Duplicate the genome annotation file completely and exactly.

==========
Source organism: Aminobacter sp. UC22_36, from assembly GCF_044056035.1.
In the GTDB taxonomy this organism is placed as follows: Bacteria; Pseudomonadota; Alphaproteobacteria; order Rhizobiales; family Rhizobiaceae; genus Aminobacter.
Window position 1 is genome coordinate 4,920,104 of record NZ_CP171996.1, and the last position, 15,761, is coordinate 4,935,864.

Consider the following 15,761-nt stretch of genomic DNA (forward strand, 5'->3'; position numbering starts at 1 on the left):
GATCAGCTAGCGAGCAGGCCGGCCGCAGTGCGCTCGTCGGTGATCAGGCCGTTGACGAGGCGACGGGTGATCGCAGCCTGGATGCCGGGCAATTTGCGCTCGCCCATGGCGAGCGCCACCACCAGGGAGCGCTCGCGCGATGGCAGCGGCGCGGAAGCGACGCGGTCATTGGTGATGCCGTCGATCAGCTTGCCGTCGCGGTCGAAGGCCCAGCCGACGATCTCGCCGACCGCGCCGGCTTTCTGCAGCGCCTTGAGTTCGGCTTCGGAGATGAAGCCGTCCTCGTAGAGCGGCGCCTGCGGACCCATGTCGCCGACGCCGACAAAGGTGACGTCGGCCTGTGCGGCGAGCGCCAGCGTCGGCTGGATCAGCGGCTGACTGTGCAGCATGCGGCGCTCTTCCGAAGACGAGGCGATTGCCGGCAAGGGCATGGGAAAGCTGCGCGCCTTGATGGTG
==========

Source organism: Aminobacter sp. UC22_36, from assembly GCF_044056035.1.
In the GTDB taxonomy this organism is placed as follows: Bacteria; Pseudomonadota; Alphaproteobacteria; order Rhizobiales; family Rhizobiaceae; genus Aminobacter.
Window position 1 is genome coordinate 4,920,104 of record NZ_CP171996.1, and the last position, 15,761, is coordinate 4,935,864.

Consider the following 15,761-nt stretch of genomic DNA (forward strand, 5'->3'; position numbering starts at 1 on the left):
GATCAGCTAGCGAGCAGGCCGGCCGCAGTGCGCTCGTCGGTGATCAGGCCGTTGACGAGGCGACGGGTGATCGCAGCCTGGATGCCGGGCAATTTGCGCTCGCCCATGGCGAGCGCCACCACCAGGGAGCGCTCGCGCGATGGCAGCGGCGCGGAAGCGACGCGGTCATTGGTGATGCCGTCGATCAGCTTGCCGTCGCGGTCGAAGGCCCAGCCGACGATCTCGCCGACCGCGCCGGCTTTCTGCAGCGCCTTGAGTTCGGCTTCGGAGATGAAGCCGTCCTCGTAGAGCGGCGCCTGCGGACCCATGTCGCCGACGCCGACAAAGGTGACGTCGGCCTGTGCGGCGAGCGCCAGCGTCGGCTGGATCAGCGGCTGACTGTGCAGCATGCGGCGCTCTTCCGAAGACGAGGCGATTGCCGGCAAGGGCATGGGAAAGCTGCGCGCCTTGATGGTG